By Sophia Tareen and Claire Savage
The death of a 5-year-old migrant boy and reported illnesses in other children living at a warehouse retrofitted as a shelter has raised fresh concerns about the living conditions and medical care provided for asylum-seekers arriving in Chicago.
Medical professionals have worried for months about the disjointed healthcare system, saying new arrivals in the U.S. face numerous health issues. For many, the problems are either related to their journey, including trauma, or from living in crowded group settings where infections spread easily and quickly.
Five-year-old Jean Carlos Martinez was a resident at a shelter in Chicago’s Pilsen neighborhood when he suffered a medical emergency, then died shortly after arriving at Comer Children’s Hospital on Sunday afternoon, the city said. Six more people living in the shelter — four children and two adults — were hospitalized this week, according to Chicago Fire Department spokesperson Larry Langford.
All had been living in the same shelter as Martinez. The cause of death was still “pending” on Tuesday, according to Cook County medical examiner records.
Illnesses including small outbreaks of chicken pox and hand foot and mouth disease have spread through some Chicago shelters where people sleep on cots close to each other. Area doctors are growing increasingly worried about RSV and COVID-19 this winter.
“These are hard environments for people to rest and feel good and be able to take care of themselves,” said Dr. Evelyn Figueroa, who recently toured the shelter where the boy was living. She runs a nearby food pantry and has spent most of her medical career working with homeless, immigrant and low-income populations.
About 2,300 people are staying at the shelter, a former warehouse near downtown. The space has about 10 isolation rooms for when people get sick, according to Figueroa.
Questions about the environment for migrants come as Chicago is winding down its much-maligned practice of using police stations and airports for temporarily housing migrants arriving in the city. However, its use of shelters — which range from park district field houses to commercial spaces — have prompted equal criticism.
Residents have complained of faulty heat, water leaks, expired food and crowded conditions that are closed to the public, including reporters and some volunteers who were critical in providing medical care at police stations.
More than 26,000 migrants have arrived in Chicago over the past year by bus and plane with about 14,000 currently in shelters. Roughly 10,000 have been resettled into their own places, which is the city’s ultimate goal. Chicago recently instituted a 60-day limit for shelters, with the first batch of evictions taking effect next month.
In another setback earlier this month, Gov. J.B. Pritzker’s administration announced that it is scrapping plans for a temporary winter camp for migrants in the city's Brighton Park neighborhood on the southwest side, citing the risk of contaminants at the former industrial site.
Some medical professionals worry that more migrants will end up back at police stations or on the street.
“We are going to be needed again very shortly,” said Sara Izquierdo, a medical student at the University of Illinois Chicago, who organized teams of medics to provide free care at police stations.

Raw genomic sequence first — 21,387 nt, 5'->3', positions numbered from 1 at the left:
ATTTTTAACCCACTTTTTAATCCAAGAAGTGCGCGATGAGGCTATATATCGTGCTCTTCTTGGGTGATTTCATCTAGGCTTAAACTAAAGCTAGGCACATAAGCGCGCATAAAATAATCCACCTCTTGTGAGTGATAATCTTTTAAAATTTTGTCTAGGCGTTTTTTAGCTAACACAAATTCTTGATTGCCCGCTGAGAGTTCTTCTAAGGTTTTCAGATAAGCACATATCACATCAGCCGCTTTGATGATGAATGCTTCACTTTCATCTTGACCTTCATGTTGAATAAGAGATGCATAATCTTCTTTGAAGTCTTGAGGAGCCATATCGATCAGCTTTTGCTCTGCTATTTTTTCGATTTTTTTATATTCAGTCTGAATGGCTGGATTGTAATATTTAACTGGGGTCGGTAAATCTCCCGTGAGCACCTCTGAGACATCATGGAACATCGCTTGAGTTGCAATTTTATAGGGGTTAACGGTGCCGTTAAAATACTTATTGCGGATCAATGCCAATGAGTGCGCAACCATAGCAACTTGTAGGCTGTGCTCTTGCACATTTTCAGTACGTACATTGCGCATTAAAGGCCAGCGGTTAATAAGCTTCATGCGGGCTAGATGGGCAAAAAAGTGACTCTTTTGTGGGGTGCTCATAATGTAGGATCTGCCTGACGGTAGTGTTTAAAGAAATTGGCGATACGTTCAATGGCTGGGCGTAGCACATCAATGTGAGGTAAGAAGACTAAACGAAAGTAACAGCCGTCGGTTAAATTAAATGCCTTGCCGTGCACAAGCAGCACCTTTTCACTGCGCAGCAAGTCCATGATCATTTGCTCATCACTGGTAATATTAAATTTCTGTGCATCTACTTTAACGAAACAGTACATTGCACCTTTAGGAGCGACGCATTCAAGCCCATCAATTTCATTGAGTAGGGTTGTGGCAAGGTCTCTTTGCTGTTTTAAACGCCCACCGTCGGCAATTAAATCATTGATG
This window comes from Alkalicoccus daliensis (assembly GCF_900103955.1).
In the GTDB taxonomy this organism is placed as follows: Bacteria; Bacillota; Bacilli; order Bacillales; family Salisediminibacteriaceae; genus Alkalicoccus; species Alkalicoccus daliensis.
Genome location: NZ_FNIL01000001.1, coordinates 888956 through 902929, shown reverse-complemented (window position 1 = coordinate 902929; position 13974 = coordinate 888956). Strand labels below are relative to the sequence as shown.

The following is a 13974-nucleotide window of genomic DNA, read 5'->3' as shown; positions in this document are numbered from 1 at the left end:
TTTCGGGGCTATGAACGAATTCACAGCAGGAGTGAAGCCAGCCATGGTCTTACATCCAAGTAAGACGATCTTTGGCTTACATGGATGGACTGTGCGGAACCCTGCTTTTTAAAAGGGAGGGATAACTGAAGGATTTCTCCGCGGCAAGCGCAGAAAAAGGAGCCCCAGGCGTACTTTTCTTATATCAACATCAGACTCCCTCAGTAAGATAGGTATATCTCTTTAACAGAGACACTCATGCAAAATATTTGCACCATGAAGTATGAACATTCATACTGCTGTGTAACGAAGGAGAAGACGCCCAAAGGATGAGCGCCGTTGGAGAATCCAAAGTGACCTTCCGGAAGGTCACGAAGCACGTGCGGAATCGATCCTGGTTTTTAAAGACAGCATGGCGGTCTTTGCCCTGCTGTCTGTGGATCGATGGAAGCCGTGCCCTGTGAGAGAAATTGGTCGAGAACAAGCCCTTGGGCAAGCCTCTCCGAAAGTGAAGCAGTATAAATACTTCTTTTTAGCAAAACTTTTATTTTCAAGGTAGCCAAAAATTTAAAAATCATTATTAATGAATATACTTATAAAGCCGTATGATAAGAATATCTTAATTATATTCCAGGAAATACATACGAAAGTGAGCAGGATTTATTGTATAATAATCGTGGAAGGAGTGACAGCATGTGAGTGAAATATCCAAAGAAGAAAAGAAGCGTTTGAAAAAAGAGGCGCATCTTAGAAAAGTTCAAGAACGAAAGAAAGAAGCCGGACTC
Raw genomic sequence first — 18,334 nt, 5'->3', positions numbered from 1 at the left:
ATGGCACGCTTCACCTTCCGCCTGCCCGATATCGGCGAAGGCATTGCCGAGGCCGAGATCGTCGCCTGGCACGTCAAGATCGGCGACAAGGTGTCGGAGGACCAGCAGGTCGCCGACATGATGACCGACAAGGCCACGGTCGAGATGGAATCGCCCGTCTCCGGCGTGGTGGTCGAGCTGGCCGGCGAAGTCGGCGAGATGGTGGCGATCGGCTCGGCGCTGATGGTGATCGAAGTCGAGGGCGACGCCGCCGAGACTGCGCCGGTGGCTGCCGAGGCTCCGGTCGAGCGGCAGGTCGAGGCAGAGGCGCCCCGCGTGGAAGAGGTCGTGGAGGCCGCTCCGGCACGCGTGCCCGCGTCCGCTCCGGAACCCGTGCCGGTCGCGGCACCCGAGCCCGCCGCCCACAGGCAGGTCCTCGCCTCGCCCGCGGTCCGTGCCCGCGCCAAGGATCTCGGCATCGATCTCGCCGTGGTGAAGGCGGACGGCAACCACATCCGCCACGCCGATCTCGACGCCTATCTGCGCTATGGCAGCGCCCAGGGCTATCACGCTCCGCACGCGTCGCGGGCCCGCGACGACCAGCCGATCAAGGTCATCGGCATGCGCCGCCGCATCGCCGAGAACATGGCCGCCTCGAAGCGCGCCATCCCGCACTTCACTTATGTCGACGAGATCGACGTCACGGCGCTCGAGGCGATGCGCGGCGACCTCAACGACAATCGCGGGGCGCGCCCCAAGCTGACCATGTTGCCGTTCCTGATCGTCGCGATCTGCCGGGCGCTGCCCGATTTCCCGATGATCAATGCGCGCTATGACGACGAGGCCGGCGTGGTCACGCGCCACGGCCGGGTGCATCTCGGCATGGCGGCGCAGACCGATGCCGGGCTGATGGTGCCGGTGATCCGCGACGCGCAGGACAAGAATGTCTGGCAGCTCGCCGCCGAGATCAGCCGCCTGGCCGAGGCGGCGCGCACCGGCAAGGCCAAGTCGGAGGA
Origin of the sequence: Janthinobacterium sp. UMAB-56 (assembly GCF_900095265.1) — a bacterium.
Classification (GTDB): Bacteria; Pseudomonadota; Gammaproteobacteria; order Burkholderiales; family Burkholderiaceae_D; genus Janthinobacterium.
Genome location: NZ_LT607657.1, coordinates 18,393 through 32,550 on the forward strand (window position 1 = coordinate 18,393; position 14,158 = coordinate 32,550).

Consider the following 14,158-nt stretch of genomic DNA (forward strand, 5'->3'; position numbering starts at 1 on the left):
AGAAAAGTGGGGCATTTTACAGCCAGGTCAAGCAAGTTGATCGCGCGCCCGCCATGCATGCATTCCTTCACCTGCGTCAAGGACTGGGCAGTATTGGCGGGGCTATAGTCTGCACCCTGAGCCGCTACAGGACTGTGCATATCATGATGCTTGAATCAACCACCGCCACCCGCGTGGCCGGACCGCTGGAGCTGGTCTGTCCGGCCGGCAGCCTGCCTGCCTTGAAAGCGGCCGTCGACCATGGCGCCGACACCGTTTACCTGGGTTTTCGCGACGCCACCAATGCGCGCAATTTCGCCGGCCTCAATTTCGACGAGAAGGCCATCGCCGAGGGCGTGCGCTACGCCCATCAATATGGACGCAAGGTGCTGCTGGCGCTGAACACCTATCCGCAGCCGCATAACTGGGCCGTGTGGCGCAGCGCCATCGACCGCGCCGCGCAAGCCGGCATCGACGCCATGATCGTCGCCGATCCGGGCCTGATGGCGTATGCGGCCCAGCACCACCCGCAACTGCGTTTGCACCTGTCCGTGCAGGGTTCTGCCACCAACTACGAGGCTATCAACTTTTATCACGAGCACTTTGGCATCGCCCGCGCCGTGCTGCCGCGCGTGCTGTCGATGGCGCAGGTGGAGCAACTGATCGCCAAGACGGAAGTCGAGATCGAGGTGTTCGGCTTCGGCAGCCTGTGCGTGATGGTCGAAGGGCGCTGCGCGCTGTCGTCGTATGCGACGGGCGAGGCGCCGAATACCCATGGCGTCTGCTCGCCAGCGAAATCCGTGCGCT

She and others argue that the city hasn’t done enough to provide basic care.
The city has pointed to its partnership with Cook County, which set up a clinic exclusively for migrants last year on the city’s northwest side. As many as 100 patients are seen per day for vaccines, routine health concerns like rashes, and referrals for dental care or mental health issues.
City officials have not responded to requests for comment, including messages left Tuesday, on whether the conditions at the shelter played a role in the child’s death.
Mayor Brandon Johnson told reporters Monday that “the conditions in which people are arriving in Chicago are quite disturbing,” he said. “People are showing up in very extreme circumstances. Very very unhealthy.”
He cited Texas Gov. Greg Abbott's practice of busing migrants to northern cities without notice and migrants' strenuous, perilous journeys from their home countries as reasons for the health issues shelter residents are facing.
“They're just dropping off people anywhere. Do you understand how raggedy and how evil that is?” Johnson said.
He said the city officials are "providing support to the family and are still gathering information on this tragedy,” in an emailed statement Monday.
The shelters are run by a private staffing company, Favorite Healthcare Staffing, which city officials have said provides some basic medical care and calls ambulances. At the Pilsen shelter, one Chicago organization has helped with medical care a few hours a week.
The city has spent about $94 million for Favorite Healthcare’s services — nearly 70% of its total spending, despite critics’ claims that Favorite’s costs are exorbitant and shelter conditions and resident treatment are poor. The company, which staffs the shelter where Martinez had lived, said they are working with the city and other authorities to investigate the incident.
“We are heartbroken to learn of the death of a child at a Pilsen shelter on Sunday, and we send our deepest condolences to his loved ones and community. We take the safety and wellbeing of all shelter residents seriously,” Vice President Keenan Driver said in an emailed statement.
The Chicago Department of Public Health said Tuesday that it is participating in the city’s investigation of Martinez’s death.
A vigil for the child and family is scheduled for Wednesday evening.
Savage is a corps member for the Associated Press/Report for America Statehouse News Initiative. Report for America is a nonprofit national service program that places journalists in local newsrooms to report on undercovered issues.